The term “whiplash” was the first use by Crowe in the year 1928. Whiplash is relatively common among athletes and individuals who have experienced an automobile accident. It is a specific type of neck strain following a sudden rapid forward and backward movement of the neck and head, following an accident. The whiplash injury describes damage to the victim’s soft tissues. Moreover, the bone structure of the neck also gets stretched beyond the limit, after an impact.
Symptoms of Whiplash
The following are the common symptoms related to whiplash:
- Neck pain and stiffness,
- Shoulder pain and stiffness,
- Back pain.
- Arm weakness,
- Jaw pain
- Ringing in the ears (tinnitus)
- Arm pain, and
- Visual disturbances,
Symptoms in a more severe case of “whiplash associated disorder” include:
- Drug dependency,
- Sleep disturbance (insomnia),
- Post-traumatic stress syndrome,
Whiplash or Sprain?
It’s common to mistake whiplash for a neck sprain, but there is a difference between these two terms. Whiplash (neck strain) is caused by direct damage to the tendons (bands that connect muscles to bones) and tissue, whereas, neck sprains result from tearing of ligaments. The difference is little and may not be noticeable to the victim who is experiencing pain after an injury.
After an accident, the doctor will examine the patient’s condition to determine if he or she has any injury that requires treatment. The doctor may obtain x-rays of the patient’s neck to confirm if there is any severe injury, and may place a collar for additional support. The function of the collar is to protect and reduce the range of motion of the patient’s neck so that he or she may not suffer any additional injuries.
If the x-rays are normal, but still, the patient is suffering from neck pain, the doctor may place the cervical collar and call the patient back for a checkup in about a week. If after a week, the doctor is still concerned about whiplash injuries, he may obtain the patient’s MRI or dynamic x-rays. These magnetic resonance imaging studies or dynamic x-rays are better able to detect instability or damage to soft tissues of the neck, that may not be detected with normal x-rays.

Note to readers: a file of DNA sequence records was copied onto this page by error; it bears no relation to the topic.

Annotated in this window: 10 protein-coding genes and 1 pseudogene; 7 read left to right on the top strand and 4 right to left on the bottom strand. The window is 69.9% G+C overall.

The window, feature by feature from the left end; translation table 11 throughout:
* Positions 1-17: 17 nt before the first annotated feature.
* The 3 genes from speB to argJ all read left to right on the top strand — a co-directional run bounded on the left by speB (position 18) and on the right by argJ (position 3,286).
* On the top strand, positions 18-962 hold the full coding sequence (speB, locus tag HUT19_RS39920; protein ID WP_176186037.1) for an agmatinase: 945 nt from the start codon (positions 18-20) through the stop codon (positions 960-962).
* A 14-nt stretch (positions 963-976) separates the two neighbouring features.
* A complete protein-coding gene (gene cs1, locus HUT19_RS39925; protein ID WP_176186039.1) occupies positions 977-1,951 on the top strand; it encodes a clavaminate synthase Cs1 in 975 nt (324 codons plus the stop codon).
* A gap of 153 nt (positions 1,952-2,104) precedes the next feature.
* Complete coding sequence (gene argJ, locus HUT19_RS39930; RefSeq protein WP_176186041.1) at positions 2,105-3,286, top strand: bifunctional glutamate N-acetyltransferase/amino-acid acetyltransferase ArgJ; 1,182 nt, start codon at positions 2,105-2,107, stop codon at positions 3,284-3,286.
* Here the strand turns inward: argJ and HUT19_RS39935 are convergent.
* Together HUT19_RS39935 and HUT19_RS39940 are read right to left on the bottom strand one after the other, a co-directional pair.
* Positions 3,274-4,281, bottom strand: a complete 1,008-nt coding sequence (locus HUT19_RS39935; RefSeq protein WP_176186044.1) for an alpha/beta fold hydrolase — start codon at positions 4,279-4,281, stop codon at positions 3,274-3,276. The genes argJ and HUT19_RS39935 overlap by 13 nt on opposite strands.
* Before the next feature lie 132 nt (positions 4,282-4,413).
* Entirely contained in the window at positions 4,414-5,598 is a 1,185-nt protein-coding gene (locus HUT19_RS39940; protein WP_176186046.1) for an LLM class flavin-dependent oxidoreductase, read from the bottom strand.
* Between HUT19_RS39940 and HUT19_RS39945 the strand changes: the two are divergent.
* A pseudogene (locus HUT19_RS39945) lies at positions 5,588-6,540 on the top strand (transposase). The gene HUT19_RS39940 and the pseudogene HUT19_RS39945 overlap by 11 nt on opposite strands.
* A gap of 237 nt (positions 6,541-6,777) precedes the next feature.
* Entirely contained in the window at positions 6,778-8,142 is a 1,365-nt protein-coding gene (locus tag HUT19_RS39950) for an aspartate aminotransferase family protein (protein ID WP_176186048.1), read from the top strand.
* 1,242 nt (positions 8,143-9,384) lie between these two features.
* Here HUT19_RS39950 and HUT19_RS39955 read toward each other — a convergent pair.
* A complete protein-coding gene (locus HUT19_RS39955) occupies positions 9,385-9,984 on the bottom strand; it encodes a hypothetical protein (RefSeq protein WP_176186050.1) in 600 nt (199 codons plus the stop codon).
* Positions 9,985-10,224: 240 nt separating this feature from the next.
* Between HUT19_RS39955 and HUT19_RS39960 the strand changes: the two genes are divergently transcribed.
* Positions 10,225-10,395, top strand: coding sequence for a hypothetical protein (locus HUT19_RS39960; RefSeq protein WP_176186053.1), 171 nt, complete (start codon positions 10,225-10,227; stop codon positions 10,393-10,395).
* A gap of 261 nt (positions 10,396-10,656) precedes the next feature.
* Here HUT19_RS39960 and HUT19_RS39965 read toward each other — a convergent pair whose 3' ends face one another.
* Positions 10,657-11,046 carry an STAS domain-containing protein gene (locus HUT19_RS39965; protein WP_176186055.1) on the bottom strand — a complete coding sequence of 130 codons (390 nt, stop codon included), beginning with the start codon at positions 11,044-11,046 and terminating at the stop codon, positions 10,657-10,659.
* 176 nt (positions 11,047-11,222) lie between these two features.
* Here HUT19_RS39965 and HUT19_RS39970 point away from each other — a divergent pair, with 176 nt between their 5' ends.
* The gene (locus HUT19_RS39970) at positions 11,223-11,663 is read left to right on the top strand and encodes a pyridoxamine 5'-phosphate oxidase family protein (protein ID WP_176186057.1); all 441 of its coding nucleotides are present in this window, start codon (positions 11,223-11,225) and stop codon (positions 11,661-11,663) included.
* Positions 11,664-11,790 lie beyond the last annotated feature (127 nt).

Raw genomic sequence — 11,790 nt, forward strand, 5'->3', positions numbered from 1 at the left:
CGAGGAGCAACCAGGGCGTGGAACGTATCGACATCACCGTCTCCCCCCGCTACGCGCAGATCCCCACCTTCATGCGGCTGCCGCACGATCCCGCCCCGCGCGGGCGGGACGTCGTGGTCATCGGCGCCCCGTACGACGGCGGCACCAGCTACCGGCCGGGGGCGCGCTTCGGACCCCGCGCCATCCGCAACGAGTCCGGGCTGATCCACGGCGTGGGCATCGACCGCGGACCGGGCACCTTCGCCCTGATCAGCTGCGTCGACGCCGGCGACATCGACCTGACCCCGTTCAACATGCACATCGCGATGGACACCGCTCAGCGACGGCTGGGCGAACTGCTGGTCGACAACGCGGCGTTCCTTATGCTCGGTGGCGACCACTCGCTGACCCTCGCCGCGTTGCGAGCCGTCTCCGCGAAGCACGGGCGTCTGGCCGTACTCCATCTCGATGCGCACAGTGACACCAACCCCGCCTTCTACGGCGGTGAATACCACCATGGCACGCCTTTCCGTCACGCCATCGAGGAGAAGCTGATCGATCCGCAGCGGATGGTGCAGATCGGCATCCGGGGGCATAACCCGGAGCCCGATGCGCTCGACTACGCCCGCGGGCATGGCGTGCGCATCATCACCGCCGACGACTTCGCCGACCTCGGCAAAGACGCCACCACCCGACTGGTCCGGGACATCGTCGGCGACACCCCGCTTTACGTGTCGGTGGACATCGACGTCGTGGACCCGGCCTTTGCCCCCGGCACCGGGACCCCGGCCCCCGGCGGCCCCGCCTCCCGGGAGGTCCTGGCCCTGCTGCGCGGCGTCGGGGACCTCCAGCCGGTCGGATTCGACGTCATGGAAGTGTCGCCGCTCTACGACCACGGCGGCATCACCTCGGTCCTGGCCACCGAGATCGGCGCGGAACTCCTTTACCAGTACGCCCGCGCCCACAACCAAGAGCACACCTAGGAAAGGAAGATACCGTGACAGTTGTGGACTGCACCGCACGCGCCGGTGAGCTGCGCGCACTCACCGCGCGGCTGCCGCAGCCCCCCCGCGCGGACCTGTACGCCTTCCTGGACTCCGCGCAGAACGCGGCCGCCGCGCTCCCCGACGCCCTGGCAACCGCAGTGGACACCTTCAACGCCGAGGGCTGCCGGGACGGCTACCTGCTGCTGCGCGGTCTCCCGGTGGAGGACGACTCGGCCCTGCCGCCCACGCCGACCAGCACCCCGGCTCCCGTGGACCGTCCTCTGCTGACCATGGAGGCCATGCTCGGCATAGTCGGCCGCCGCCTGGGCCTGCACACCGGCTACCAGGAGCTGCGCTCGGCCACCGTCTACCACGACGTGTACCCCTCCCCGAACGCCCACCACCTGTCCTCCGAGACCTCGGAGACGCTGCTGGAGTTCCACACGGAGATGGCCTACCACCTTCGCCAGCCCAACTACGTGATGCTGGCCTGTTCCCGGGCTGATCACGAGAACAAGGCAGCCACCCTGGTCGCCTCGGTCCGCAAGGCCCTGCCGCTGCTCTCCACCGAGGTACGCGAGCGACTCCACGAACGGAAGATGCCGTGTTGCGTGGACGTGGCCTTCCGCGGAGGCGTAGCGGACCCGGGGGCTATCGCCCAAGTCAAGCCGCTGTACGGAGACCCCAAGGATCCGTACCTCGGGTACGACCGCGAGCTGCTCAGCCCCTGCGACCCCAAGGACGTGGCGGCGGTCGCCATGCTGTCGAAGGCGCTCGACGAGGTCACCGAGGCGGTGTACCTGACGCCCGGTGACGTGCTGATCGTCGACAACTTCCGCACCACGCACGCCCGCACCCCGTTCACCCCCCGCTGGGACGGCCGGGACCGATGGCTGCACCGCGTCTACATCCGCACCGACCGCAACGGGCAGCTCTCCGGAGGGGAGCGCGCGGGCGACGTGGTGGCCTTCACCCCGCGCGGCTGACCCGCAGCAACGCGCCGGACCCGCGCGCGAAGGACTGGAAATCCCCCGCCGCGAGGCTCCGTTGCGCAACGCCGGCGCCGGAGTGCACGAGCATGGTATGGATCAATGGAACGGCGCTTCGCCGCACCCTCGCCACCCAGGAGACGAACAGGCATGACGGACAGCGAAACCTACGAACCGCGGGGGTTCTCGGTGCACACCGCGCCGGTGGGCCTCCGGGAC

The whiplash treatment depends on the symptoms present. The most important thing is to educate the patient about their injury so that they understand that this is a real injury. Also, they have to be careful in their neck movements. Patients that do not receive proper guidance about the treatment are much more likely to worsen their case by developing more chronic “whiplash associated disorder.”
Moreover, the treatments vary based on the severity of the condition and how you got the injury. For minor whiplash injuries, doctors’ suggestions may include taking painkiller medication and periodically icing the neck. Moderate whiplash injuries get treated by a regular massage, whereas, severe whiplash injuries are rare but may require surgery to alleviate ongoing pain. Find the best orthopedic surgeon for your whiplash treatment neck cracking.